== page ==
Figure 2: Experimental SPM images of magnetic focusing in a 2DEG at 4.2 K recorded near the first three magnetic focusing peaks.

Figure 2 : Experimental SPM images of magnetic focusing in a 2DEG at 4.2|[thinsp]|K recorded near the first three magnetic focusing peaks.

ac, A weakly focusing (etaapproximately0.5) tip 90 nm above the 2DEG recorded at B=100 mT,B=174 mT and B=262 mT with cyclotron radii rc=970 nm, rc=560 nm and rc=370 nm, respectively. The left QPC is on the first conductance plateau, the right is on the third. df, Strongly focusing (etaapproximately1.0) tip 60 nm above the 2DEG recorded at B=74 mT,B=169 mT and B=254 mT with cyclotron radii rc=1310 nm, rc=580 nm and rc=380 nm, respectively. Both QPCs are on the second conductance plateau. The grey scale shows the change in transmission between the QPCs induced by the tip. g,h, Close-up surface plots in the yellow rectangles of d and f that show the regularity and consistency of the quantum fringe structure.

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With a strongly scattering tip (etaapprox1.0) the SPM images (Fig. 2d–f) have new and distinctly finer features, resulting from the interference of electron waves, some travelling along new pathways created by scattering at the tip. In the absence of the tip, electrons move from one QPC to the other by simultaneously travelling along multiple paths, which add up with a particular overall phase. As quantified below, a strongly scattering tip introduces new trajectories (and removes some of the old ones). These new trajectories interfere with the original ones, and create interference fringes as the tip is scanned, which can be seen in the experimental images. The images in Fig. 2d–f also show bouncing-ball orbits similar to their counterparts in Fig. 2a–c. The striking difference is the appearance of narrow fringelike features. In some locations, a noticeably periodic structure of fringes exists, shown in the blow-ups, Fig. 2g,h.

We can understand both the classical and quantum behaviour by using full, thermally averaged quantum simulations of an SPM image including tip scattering. Figure 3a–c shows simulations of an image on the first magnetic focusing peak for weak (eta=0.2), moderate (eta=0.6) and strong (eta=1.2) tips. These were obtained at 1.7 K using a thermal wavepacket calculation30 with Fermi wavelength lambdaF=40 nm, and they include a random background potential from donor ions. For the weak tip in Fig. 3a, the dark area of reduced transmission (DeltaT<0) corresponds to a classical cyclotron orbit. For the moderate and strong tips in Fig. 3b,c, quantum interference fringes created by tip scattering become visible. The increase in fringelike structure as the tip strength is increased is in excellent qualitative agreement with the behaviour of the experimental SPM images in Fig. 2a–c and Fig. 2d–f.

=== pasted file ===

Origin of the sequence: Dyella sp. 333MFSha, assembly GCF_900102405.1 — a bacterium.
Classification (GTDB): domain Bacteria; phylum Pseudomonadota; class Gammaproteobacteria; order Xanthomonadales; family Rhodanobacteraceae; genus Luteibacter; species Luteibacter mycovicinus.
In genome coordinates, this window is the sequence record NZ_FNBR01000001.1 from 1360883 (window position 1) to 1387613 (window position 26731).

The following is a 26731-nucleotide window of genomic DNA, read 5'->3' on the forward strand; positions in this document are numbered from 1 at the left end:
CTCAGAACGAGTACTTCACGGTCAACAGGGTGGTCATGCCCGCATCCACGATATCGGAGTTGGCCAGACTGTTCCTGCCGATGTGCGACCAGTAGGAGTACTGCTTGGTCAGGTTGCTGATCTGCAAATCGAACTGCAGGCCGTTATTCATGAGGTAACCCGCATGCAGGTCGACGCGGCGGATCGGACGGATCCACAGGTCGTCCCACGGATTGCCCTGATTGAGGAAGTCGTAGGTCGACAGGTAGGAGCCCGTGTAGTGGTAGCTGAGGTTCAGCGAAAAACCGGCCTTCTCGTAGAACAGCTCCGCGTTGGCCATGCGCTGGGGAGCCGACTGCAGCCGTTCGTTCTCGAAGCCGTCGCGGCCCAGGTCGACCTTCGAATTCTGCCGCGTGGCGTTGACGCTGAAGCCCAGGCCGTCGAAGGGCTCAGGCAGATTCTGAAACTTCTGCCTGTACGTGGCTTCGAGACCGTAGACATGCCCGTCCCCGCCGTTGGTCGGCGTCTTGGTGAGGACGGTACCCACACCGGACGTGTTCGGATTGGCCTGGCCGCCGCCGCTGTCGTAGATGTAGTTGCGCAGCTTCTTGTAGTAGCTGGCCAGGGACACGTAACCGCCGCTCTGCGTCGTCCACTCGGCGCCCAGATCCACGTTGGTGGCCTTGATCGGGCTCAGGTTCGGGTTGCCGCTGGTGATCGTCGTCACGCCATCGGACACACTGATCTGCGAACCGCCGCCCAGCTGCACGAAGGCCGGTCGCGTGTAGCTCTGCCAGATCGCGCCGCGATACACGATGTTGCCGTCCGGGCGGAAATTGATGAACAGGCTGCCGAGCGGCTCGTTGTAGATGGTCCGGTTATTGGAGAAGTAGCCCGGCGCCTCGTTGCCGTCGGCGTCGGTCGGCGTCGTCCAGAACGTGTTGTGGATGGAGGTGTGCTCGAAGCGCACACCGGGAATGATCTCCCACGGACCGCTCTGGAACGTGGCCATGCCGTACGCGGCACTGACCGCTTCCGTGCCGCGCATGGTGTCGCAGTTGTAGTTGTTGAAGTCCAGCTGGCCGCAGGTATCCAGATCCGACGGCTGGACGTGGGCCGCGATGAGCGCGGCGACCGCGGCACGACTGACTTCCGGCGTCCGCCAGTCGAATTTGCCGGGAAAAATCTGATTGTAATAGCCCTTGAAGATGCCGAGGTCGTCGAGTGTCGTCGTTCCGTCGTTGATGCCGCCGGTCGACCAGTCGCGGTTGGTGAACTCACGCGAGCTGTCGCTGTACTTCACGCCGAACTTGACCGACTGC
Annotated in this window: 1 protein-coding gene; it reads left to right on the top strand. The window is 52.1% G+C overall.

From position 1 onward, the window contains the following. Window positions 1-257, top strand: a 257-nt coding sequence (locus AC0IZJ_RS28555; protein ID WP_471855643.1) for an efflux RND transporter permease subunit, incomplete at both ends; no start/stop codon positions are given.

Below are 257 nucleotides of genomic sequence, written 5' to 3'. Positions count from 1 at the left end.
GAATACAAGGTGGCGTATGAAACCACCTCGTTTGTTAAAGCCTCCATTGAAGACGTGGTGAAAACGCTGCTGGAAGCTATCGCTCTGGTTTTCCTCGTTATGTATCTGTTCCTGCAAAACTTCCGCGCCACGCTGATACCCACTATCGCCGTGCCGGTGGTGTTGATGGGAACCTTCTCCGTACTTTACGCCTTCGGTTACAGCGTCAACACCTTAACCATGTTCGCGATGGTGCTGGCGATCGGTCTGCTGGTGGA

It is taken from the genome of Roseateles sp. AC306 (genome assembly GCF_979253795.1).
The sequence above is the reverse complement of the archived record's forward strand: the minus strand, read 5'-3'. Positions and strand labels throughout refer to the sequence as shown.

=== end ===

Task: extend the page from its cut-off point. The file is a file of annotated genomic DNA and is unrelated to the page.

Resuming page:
Figure 3: Quantum simulations of SPM images including small-angle scattering.

Figure 3 : Quantum simulations of SPM images including small-angle scattering.

The panels display the change in transmission DeltaT between QPCs versus tip position on the first magnetic focusing peak (B=77 mT) for lambdaF=40 nm at 1.7 K. a, For a weak tip (eta=0.2) that scatters into small angles, the dark area of reduced transmission (DeltaT<0) shows a classical cyclotron orbit. b,c, For moderate (eta=0.6) (b) and strong (eta=1.2) (c) tips, quantum interference fringes become visible. d, Correspondence between the simulated SPM image (beige surface) from a and ray-tracing calculations of the originally transmitted electron trajectories (red lines) before the tip was present; regions with DeltaT<0 are omitted for ease of comparison. The blue surface is the smoothly disordered background potential. The dark areas with reduced transmission (DeltaT<0) line up very well with the original classical trajectories. For stronger tips, imaging of the original classical trajectories becomes more difficult, but fringing reveals regions of high coherent flux of electron waves.

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To understand the source of contrast in the experimental images, it is very useful to compare quantum simulations with classical trajectories18, 19. Figure 3d joins quantum simulations from Fig. 3a (beige surface) with classical trajectories (red lines) computed without the tip present using ray tracing. The background potential is shown in blue. Areas with DeltaT<0 are eliminated for ease of comparison. We see that the original trajectories line up with paths of decreased transmission, because the flow is blocked by the tip. These simulations reveal the unusual, and yet very informative, way that electron flow is encoded in the experimental images.